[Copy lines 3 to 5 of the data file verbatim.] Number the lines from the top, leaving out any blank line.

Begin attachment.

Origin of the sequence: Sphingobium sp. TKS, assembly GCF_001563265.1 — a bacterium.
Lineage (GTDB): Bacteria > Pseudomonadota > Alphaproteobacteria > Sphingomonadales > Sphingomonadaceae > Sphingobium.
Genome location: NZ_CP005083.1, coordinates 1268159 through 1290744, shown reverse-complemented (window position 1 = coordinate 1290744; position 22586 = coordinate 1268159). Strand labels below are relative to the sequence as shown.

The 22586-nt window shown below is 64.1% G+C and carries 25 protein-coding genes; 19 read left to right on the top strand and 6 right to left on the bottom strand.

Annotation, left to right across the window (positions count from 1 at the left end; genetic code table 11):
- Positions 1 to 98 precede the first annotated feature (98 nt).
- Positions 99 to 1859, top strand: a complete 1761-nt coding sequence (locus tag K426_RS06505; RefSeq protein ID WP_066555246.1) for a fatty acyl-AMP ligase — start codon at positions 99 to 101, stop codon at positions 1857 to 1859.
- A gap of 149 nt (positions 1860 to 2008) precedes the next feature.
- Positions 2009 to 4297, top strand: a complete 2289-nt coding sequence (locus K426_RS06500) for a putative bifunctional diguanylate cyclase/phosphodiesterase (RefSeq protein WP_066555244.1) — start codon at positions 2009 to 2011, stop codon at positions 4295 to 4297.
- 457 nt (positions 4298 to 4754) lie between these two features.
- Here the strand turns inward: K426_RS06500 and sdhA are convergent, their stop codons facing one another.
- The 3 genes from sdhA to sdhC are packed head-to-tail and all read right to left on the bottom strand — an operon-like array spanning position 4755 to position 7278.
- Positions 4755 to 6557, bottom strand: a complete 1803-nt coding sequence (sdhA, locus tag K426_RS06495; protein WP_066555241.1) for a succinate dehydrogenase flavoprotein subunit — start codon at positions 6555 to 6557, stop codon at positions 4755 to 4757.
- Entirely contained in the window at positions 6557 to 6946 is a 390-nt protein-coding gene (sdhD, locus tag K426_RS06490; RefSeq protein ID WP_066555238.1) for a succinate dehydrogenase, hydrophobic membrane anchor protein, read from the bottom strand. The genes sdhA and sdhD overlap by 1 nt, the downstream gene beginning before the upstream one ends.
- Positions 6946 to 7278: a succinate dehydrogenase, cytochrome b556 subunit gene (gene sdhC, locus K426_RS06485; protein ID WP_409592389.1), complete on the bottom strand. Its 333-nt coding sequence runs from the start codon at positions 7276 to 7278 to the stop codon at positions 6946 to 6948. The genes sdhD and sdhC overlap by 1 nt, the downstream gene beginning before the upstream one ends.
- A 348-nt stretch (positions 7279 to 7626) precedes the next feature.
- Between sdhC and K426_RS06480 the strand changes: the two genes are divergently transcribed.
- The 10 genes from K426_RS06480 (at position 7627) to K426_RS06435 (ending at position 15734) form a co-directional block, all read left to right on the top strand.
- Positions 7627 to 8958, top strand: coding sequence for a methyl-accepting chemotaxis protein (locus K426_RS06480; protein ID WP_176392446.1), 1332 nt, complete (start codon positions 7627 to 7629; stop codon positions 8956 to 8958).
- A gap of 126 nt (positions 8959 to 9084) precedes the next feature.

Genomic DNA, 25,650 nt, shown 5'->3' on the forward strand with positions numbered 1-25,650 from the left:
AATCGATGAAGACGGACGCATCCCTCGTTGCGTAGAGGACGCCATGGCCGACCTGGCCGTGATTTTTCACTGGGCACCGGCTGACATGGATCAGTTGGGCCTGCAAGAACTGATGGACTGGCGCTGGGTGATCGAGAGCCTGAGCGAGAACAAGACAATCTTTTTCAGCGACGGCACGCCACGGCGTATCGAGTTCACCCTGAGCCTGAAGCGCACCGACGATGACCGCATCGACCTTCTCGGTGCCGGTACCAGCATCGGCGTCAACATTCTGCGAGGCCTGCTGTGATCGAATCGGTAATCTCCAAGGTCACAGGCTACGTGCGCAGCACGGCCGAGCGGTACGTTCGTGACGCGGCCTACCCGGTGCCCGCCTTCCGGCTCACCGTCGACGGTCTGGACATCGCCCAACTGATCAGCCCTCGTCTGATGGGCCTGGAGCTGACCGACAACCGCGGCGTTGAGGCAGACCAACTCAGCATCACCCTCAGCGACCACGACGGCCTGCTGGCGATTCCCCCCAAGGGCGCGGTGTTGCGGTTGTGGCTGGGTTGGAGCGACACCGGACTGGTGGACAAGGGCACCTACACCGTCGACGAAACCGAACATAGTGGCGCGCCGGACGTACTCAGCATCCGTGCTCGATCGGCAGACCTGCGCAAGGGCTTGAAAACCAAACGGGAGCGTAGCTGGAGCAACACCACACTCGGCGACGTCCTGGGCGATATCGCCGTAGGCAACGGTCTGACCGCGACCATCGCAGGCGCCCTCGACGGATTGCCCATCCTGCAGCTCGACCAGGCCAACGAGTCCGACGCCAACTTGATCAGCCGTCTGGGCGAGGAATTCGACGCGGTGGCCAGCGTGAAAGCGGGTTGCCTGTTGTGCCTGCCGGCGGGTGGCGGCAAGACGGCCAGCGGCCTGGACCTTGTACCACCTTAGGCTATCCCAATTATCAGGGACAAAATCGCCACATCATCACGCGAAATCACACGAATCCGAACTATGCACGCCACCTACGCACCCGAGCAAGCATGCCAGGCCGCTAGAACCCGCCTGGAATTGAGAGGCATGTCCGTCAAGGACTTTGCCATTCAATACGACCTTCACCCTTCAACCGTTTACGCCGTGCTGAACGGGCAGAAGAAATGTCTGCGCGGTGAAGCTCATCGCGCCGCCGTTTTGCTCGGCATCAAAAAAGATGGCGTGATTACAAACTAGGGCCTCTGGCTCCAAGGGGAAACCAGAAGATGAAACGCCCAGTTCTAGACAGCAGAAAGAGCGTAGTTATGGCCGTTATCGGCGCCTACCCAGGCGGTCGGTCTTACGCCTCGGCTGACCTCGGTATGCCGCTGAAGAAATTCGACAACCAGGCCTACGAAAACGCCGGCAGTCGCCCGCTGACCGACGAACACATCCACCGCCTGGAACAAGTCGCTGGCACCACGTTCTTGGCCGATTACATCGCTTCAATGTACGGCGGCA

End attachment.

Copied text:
Genome location: NZ_CP005083.1, coordinates 1268159 through 1290744, shown reverse-complemented (window position 1 = coordinate 1290744; position 22586 = coordinate 1268159). Strand labels below are relative to the sequence as shown.

The 22586-nt window shown below is 64.1% G+C and carries 25 protein-coding genes; 19 read left to right on the top strand and 6 right to left on the bottom strand.

Annotation, left to right across the window (positions count from 1 at the left end; genetic code table 11):